Study Urges Treatment of Parents of ADHD ChildrenCOLLEGE PARK, Md.
Treatment for many young children with Attention Deficit/Hyperactivity Disorder (ADHD) should also include treatment for their parents, according to new research from the University of Maryland’s ADHD Program.
In conducting one of the first systematic studies of pre-school children with ADHD, the research team found that parents of children with the condition are 24 times more likely to have the disorder themselves, as compared to the parents of children without ADHD.
The study also showed that when ADHD preschoolers also suffer from other serious behavioral problems, the parents are two to five times more likely to suffer from a wide range of mental health problems, including depression, anxiety and drug addictions. Since treatments for children with ADHD rely heavily on parental support, parents’ problems can interfere with a child’s improvement.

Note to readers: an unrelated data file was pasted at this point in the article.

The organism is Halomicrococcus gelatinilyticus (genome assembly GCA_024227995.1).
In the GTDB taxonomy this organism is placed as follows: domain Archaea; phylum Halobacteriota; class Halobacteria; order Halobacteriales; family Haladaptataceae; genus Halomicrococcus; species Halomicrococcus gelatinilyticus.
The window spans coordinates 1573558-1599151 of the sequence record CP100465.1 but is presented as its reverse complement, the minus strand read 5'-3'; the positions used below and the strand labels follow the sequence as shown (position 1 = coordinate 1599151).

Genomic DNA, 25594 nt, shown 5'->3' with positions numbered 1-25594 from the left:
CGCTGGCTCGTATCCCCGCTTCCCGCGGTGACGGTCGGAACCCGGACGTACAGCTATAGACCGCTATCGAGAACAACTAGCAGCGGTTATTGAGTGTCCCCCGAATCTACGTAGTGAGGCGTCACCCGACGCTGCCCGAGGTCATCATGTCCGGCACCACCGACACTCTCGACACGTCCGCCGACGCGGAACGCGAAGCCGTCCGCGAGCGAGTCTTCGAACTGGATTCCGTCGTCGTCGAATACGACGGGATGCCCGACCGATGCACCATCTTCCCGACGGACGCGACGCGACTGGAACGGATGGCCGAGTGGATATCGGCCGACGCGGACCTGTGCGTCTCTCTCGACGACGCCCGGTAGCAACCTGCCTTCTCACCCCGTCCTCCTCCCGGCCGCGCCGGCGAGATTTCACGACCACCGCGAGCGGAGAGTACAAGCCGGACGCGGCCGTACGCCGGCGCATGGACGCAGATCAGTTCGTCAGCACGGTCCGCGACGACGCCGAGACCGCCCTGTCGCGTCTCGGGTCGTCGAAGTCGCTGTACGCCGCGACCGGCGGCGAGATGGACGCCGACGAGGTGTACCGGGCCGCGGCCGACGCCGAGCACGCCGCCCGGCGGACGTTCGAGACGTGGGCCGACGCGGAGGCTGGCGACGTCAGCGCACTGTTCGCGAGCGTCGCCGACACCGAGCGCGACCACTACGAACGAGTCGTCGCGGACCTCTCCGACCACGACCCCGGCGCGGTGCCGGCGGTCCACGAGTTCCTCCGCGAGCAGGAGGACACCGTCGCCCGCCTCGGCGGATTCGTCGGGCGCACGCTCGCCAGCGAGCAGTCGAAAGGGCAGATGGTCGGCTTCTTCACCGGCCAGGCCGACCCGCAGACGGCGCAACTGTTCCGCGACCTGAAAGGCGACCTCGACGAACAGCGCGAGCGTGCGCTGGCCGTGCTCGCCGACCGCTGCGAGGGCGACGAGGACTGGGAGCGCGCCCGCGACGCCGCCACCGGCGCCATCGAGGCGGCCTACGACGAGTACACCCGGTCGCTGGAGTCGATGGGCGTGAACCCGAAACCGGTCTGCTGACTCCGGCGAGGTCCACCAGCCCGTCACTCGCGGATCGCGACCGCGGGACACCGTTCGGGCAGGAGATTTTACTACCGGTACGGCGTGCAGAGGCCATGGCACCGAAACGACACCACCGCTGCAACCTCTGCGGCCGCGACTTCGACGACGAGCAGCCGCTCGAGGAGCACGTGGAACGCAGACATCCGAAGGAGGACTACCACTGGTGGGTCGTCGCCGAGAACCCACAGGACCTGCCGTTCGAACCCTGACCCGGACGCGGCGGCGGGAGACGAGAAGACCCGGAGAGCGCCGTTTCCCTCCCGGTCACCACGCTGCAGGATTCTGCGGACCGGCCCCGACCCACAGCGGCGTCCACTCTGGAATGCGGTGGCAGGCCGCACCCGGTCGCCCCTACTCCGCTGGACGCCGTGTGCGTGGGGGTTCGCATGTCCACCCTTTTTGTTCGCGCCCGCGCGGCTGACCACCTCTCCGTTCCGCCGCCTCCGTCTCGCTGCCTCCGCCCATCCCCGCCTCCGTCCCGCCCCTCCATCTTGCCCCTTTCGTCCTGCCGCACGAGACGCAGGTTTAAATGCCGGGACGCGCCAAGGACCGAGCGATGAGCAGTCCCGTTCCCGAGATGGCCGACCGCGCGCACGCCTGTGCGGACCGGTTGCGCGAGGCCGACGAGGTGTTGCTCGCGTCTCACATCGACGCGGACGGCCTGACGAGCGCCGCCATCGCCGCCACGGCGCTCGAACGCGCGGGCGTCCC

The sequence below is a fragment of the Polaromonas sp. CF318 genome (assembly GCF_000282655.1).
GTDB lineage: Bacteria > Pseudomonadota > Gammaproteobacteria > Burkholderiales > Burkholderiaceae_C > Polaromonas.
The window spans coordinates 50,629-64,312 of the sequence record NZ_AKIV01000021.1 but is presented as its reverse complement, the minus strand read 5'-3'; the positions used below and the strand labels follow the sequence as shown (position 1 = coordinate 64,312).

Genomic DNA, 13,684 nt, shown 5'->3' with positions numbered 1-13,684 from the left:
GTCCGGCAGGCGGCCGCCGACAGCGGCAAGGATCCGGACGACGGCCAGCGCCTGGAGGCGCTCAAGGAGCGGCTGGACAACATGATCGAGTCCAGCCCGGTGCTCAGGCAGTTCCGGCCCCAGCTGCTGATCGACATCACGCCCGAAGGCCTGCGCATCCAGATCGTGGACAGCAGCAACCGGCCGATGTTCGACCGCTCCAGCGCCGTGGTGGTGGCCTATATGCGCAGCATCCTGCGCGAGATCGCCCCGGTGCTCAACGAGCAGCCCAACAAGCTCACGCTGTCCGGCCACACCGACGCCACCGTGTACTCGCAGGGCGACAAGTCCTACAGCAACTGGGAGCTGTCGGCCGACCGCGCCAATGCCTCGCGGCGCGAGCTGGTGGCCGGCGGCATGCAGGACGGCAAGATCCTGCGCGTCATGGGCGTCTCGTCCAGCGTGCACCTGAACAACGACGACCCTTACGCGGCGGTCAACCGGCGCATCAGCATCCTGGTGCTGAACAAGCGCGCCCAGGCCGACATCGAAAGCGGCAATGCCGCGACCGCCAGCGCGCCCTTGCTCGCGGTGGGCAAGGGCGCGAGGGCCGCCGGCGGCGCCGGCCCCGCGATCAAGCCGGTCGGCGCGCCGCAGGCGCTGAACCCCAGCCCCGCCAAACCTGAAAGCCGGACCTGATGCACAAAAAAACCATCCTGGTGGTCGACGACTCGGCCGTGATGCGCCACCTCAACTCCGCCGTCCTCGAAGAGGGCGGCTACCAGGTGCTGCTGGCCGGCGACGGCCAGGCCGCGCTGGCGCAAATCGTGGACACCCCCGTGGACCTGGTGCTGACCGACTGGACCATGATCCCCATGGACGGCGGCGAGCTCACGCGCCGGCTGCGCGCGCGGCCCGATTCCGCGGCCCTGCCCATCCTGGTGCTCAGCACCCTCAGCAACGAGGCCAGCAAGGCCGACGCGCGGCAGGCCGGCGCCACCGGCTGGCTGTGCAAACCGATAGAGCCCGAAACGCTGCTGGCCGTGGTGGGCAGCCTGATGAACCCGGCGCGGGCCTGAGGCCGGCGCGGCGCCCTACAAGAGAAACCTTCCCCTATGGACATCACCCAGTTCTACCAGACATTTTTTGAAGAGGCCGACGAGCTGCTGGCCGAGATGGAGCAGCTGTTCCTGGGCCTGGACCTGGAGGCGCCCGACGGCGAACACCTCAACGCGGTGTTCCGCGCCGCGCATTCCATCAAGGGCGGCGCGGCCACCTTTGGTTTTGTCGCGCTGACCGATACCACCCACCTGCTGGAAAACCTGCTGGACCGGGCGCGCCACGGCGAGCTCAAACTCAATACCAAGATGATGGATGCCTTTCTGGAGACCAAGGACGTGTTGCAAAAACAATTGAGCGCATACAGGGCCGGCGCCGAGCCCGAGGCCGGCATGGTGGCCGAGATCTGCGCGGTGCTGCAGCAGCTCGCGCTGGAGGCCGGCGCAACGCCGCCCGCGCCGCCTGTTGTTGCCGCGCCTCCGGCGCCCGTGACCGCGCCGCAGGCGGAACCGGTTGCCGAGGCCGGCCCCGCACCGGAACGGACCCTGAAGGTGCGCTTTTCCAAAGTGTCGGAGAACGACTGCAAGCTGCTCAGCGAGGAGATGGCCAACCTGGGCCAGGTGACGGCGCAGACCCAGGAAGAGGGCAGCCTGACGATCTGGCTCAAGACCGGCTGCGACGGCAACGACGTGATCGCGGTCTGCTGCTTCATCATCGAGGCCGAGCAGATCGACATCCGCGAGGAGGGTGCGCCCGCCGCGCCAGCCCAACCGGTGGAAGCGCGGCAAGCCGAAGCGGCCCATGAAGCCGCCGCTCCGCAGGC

“The evidence is dramatic and the message clear: We need to treat the whole family, not just the child,” said University of Maryland psychologist Dr. Andrea Chronis, the study’s lead author and director of the Maryland ADHD Program. “Too often the answer is just to give the children drugs. But our study suggests that when there are problems in the family, you need to address those too.” Chronis and her team used rigorous psychological instruments to measure both the parents’ and children’s behavioral and mental health problems and ADHD symptoms. The research is published in the December issue of the Journal of the American Academy of Child and Adolescent Psychiatry.
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